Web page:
Iowa City Police officer charged with OWI


An Iowa City police officer is on administrative leave after allegedly driving drunk and refusing to cooperate with officers.

Iowa City police Sgt. Sidney Jackson was charged Feb. 21 at around 4 a.m. with OWI and interfering with official acts.

According to UI police, Jackson was sitting in a vehicle with the door open. He smelled strongly of alcohol and had bloodshot eyes, officers said.

Jackson admitted he had been drinking, but denied driving, though there were tire tracks in the fresh snow, according to police reports.

Authorities said Jackson walked away from the officer and refused to cooperate with testing, later refusing a breath test. Jackson was injured during the arrest.

Iowa City Police Chief Sam Hargadine confirmed Jackson, a 20-plus year veteran of the force, was not on duty at the time and was driving his personal vehicle.

Jackson was a lieutenant at one time, but Hargadine said he couldn’t comment on why he now has a sergeant title or when this change was made. Articles from July 2007 identified Jackson as a lieutenant.

An Iowa City police officer discovered Jackson, but requested assistance from UI police after he realized Jackson appeared intoxicated, Hargadine said.

Jackson’s future with the department is pending while officials csomplete an internal investigation, Hargadine said. An internal investigation differs from a criminal investigation in that it’s an administrative action, he said.

“We are not so much concerned with prosecution as much as whether a person should remain employed,” Hargadine said.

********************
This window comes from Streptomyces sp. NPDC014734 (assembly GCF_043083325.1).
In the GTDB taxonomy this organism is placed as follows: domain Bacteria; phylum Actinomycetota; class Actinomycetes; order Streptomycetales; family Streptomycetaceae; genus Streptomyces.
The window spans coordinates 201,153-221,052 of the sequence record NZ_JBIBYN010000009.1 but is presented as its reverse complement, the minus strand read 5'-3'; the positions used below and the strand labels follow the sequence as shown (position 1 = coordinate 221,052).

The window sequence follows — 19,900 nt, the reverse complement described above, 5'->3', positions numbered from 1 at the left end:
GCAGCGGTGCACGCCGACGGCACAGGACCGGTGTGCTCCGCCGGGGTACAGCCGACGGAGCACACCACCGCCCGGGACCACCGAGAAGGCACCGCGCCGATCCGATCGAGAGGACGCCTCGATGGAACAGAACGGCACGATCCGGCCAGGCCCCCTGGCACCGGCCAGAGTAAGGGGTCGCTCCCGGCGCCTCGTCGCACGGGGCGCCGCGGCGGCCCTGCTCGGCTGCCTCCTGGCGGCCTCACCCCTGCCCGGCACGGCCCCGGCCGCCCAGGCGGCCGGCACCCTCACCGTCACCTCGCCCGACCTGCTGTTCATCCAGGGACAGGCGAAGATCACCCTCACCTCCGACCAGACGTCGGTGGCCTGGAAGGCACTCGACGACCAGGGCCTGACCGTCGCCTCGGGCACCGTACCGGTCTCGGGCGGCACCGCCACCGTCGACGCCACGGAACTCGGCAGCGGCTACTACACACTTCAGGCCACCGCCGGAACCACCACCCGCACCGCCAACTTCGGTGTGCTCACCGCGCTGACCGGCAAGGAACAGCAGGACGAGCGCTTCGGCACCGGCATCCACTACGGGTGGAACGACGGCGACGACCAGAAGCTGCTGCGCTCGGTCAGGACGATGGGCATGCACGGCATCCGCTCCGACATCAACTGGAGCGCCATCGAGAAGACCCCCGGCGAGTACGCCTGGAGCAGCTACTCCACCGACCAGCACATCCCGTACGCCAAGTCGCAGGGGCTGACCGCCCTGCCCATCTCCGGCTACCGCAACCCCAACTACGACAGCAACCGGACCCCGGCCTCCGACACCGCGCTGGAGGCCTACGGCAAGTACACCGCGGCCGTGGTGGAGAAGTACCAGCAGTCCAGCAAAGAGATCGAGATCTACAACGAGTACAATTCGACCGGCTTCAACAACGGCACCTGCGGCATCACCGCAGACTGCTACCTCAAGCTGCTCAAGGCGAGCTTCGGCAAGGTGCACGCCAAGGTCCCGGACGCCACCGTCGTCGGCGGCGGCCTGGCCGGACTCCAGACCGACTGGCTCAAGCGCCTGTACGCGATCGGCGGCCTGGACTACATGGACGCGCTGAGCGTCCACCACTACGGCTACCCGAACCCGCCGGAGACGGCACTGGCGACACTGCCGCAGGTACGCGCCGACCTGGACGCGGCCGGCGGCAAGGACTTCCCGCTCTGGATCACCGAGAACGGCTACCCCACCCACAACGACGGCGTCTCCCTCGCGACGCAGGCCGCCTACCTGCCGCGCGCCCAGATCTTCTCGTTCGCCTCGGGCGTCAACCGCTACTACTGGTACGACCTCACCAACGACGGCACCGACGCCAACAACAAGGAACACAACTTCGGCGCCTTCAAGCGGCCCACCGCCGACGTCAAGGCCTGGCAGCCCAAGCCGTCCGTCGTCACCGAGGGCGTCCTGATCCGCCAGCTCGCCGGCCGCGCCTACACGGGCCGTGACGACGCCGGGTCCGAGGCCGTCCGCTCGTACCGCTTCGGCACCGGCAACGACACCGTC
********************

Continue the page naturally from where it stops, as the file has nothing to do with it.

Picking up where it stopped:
When a police officer is accused of committing a crime, several sets of rules kick in, he said. Iowa City police have internal personnel rules and procedures, the City of Iowa City has its own personnel rules, and on the state level there is the Iowa Peace Officers Bill of Rights. All these must be followed, and that’s in addition to any criminal proceedings.

“Just like we have due process on the criminal side, there is due process on the employment side,” Hargadine said.

But an internal investigation is conducted independently from the criminal proceeding, he said. The criminal case will likely stretch for several months, while most internal investigations take a few days.

Though anything that is admissible on the criminal side is admissible in the administrative hearing, that’s not true the other way around. Nothing an officer says during an interview for an internal investigation can be used against him or her in a criminal hearing, according to the law.

Though no specific numbers were available, Hargadine said internal investigations are not uncommon, and the department conducts reviews often. Every weapons discharge, rudeness complaint, and each complaint to the Police Citizens Review Board is followed by an investigation, Hargadine said.

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